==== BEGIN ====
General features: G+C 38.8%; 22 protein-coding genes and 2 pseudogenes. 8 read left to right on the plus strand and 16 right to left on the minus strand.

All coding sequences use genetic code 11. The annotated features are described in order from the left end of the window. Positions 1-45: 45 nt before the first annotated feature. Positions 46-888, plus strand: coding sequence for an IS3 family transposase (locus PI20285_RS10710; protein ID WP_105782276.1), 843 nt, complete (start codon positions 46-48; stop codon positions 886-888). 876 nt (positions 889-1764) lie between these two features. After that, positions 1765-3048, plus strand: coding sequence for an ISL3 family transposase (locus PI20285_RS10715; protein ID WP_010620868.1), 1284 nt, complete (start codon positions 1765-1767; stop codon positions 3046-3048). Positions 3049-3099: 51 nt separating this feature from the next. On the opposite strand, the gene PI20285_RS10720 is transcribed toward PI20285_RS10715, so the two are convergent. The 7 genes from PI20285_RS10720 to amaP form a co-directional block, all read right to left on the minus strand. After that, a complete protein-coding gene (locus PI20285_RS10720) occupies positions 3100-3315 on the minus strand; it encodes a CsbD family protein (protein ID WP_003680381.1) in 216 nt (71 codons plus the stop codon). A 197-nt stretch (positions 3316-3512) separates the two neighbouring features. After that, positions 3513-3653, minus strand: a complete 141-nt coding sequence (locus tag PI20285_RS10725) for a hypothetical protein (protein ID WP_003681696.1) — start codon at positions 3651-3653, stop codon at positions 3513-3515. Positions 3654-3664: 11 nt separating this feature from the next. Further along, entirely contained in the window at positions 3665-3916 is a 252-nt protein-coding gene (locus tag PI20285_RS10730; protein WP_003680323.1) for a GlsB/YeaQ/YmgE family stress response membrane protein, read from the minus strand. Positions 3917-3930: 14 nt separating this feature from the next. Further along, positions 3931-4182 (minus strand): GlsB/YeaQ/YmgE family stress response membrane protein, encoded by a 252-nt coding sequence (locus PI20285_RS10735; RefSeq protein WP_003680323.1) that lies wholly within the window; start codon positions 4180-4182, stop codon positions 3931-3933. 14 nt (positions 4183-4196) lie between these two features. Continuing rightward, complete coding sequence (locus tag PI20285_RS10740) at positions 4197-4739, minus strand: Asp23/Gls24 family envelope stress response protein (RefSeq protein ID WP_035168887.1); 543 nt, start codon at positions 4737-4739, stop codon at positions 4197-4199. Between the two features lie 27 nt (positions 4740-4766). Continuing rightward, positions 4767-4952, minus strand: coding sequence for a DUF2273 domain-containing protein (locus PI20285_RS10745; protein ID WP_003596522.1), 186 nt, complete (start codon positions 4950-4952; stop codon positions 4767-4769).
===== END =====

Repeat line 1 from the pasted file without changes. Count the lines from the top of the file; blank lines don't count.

General features: G+C 38.8%; 22 protein-coding genes and 2 pseudogenes. 8 read left to right on the plus strand and 16 right to left on the minus strand.